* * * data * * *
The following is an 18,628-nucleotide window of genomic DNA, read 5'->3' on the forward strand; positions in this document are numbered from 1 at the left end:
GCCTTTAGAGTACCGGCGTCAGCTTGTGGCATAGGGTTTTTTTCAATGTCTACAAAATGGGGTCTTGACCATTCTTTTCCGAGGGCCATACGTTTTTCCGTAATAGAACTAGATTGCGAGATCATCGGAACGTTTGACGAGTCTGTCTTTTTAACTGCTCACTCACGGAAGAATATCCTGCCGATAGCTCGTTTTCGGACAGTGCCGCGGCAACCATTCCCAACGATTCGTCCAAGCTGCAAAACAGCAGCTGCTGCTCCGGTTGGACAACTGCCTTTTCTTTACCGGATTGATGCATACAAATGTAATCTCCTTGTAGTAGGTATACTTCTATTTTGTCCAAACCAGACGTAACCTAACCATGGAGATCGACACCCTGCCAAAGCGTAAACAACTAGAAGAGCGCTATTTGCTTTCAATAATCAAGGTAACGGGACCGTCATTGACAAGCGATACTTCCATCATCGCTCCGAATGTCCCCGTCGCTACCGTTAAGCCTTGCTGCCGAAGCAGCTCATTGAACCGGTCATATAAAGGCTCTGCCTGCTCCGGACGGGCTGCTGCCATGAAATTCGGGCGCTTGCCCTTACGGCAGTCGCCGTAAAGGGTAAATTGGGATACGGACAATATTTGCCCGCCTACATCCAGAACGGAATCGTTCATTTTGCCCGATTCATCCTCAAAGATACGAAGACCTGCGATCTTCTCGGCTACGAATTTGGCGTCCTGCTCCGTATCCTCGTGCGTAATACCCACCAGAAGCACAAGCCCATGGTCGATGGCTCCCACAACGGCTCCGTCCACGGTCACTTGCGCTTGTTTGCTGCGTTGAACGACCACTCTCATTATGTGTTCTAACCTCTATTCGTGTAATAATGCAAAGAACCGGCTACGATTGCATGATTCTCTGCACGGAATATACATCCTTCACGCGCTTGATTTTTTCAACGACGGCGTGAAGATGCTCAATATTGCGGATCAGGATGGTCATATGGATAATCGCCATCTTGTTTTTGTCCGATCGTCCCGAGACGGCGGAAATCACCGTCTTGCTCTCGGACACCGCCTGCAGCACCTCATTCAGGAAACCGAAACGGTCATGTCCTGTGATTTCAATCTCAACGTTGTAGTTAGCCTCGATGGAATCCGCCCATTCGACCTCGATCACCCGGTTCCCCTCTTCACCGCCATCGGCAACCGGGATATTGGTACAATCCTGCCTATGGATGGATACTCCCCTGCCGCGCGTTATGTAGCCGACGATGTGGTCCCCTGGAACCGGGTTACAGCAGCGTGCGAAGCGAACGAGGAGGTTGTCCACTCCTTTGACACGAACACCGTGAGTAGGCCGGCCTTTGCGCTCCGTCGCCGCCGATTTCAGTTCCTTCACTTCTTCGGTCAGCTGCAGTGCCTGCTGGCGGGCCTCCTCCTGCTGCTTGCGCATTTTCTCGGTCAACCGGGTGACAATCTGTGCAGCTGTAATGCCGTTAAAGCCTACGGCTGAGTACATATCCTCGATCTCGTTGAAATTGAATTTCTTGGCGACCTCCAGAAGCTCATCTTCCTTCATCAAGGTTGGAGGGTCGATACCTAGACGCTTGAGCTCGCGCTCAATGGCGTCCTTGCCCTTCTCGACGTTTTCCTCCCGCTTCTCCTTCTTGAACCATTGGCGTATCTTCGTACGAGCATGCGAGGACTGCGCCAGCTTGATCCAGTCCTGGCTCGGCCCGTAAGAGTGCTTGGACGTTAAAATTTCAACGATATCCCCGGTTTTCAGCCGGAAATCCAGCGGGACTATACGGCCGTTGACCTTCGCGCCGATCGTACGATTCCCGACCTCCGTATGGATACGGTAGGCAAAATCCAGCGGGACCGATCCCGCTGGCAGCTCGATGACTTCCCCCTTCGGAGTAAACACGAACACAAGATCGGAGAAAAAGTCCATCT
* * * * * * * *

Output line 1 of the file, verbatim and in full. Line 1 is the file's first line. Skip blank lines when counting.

The following is an 18,628-nucleotide window of genomic DNA, read 5'->3' on the forward strand; positions in this document are numbered from 1 at the left end: